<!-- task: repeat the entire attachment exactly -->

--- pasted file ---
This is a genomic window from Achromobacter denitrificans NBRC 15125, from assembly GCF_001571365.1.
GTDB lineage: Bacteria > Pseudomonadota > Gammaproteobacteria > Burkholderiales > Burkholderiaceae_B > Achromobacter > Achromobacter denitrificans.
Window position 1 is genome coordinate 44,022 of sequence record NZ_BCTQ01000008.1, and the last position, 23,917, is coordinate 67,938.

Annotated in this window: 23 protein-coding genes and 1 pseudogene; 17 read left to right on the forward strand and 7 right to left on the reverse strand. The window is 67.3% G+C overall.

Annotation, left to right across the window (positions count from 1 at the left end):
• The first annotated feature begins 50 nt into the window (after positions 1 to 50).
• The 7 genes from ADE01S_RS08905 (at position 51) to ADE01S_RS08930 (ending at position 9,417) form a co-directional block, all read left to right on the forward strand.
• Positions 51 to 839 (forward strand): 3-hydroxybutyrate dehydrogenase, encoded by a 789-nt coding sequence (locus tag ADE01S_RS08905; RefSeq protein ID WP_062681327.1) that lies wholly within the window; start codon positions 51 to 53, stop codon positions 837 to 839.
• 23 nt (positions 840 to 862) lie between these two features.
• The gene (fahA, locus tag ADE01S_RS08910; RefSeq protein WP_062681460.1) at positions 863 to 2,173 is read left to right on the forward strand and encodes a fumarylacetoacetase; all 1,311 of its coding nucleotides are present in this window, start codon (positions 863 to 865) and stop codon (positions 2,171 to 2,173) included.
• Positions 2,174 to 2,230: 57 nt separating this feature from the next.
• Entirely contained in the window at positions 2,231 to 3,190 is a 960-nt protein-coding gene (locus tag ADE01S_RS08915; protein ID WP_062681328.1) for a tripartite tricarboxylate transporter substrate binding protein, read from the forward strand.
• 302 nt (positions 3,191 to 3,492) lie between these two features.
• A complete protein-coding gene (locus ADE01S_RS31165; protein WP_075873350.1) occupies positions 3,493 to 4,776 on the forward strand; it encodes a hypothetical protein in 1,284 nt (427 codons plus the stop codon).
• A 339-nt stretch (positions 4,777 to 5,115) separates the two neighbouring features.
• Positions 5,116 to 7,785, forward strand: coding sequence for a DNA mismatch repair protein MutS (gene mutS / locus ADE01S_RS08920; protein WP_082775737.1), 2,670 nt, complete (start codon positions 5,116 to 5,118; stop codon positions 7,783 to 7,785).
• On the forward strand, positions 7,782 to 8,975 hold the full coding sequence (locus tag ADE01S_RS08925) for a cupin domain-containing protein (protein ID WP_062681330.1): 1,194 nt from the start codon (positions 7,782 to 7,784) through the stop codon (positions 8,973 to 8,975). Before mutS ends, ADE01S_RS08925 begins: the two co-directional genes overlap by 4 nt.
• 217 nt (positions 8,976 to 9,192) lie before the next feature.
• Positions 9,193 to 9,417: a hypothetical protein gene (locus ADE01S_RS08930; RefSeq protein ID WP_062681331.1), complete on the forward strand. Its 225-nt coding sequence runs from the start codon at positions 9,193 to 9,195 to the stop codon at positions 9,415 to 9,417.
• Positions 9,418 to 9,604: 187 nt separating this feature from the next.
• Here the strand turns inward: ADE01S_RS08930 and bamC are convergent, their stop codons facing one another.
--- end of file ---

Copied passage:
This is a genomic window from Achromobacter denitrificans NBRC 15125, from assembly GCF_001571365.1.
GTDB lineage: Bacteria > Pseudomonadota > Gammaproteobacteria > Burkholderiales > Burkholderiaceae_B > Achromobacter > Achromobacter denitrificans.
Window position 1 is genome coordinate 44,022 of sequence record NZ_BCTQ01000008.1, and the last position, 23,917, is coordinate 67,938.

Annotated in this window: 23 protein-coding genes and 1 pseudogene; 17 read left to right on the forward strand and 7 right to left on the reverse strand. The window is 67.3% G+C overall.

Annotation, left to right across the window (positions count from 1 at the left end):
• The first annotated feature begins 50 nt into the window (after positions 1 to 50).
• The 7 genes from ADE01S_RS08905 (at position 51) to ADE01S_RS08930 (ending at position 9,417) form a co-directional block, all read left to right on the forward strand.
• Positions 51 to 839 (forward strand): 3-hydroxybutyrate dehydrogenase, encoded by a 789-nt coding sequence (locus tag ADE01S_RS08905; RefSeq protein ID WP_062681327.1) that lies wholly within the window; start codon positions 51 to 53, stop codon positions 837 to 839.
• 23 nt (positions 840 to 862) lie between these two features.
• The gene (fahA, locus tag ADE01S_RS08910; RefSeq protein WP_062681460.1) at positions 863 to 2,173 is read left to right on the forward strand and encodes a fumarylacetoacetase; all 1,311 of its coding nucleotides are present in this window, start codon (positions 863 to 865) and stop codon (positions 2,171 to 2,173) included.
• Positions 2,174 to 2,230: 57 nt separating this feature from the next.
• Entirely contained in the window at positions 2,231 to 3,190 is a 960-nt protein-coding gene (locus tag ADE01S_RS08915; protein ID WP_062681328.1) for a tripartite tricarboxylate transporter substrate binding protein, read from the forward strand.
• 302 nt (positions 3,191 to 3,492) lie between these two features.
• A complete protein-coding gene (locus ADE01S_RS31165; protein WP_075873350.1) occupies positions 3,493 to 4,776 on the forward strand; it encodes a hypothetical protein in 1,284 nt (427 codons plus the stop codon).
• A 339-nt stretch (positions 4,777 to 5,115) separates the two neighbouring features.
• Positions 5,116 to 7,785, forward strand: coding sequence for a DNA mismatch repair protein MutS (gene mutS / locus ADE01S_RS08920; protein WP_082775737.1), 2,670 nt, complete (start codon positions 5,116 to 5,118; stop codon positions 7,783 to 7,785).
• On the forward strand, positions 7,782 to 8,975 hold the full coding sequence (locus tag ADE01S_RS08925) for a cupin domain-containing protein (protein ID WP_062681330.1): 1,194 nt from the start codon (positions 7,782 to 7,784) through the stop codon (positions 8,973 to 8,975). Before mutS ends, ADE01S_RS08925 begins: the two co-directional genes overlap by 4 nt.
• 217 nt (positions 8,976 to 9,192) lie before the next feature.
• Positions 9,193 to 9,417: a hypothetical protein gene (locus ADE01S_RS08930; RefSeq protein ID WP_062681331.1), complete on the forward strand. Its 225-nt coding sequence runs from the start codon at positions 9,193 to 9,195 to the stop codon at positions 9,415 to 9,417.
• Positions 9,418 to 9,604: 187 nt separating this feature from the next.
• Here the strand turns inward: ADE01S_RS08930 and bamC are convergent, their stop codons facing one another.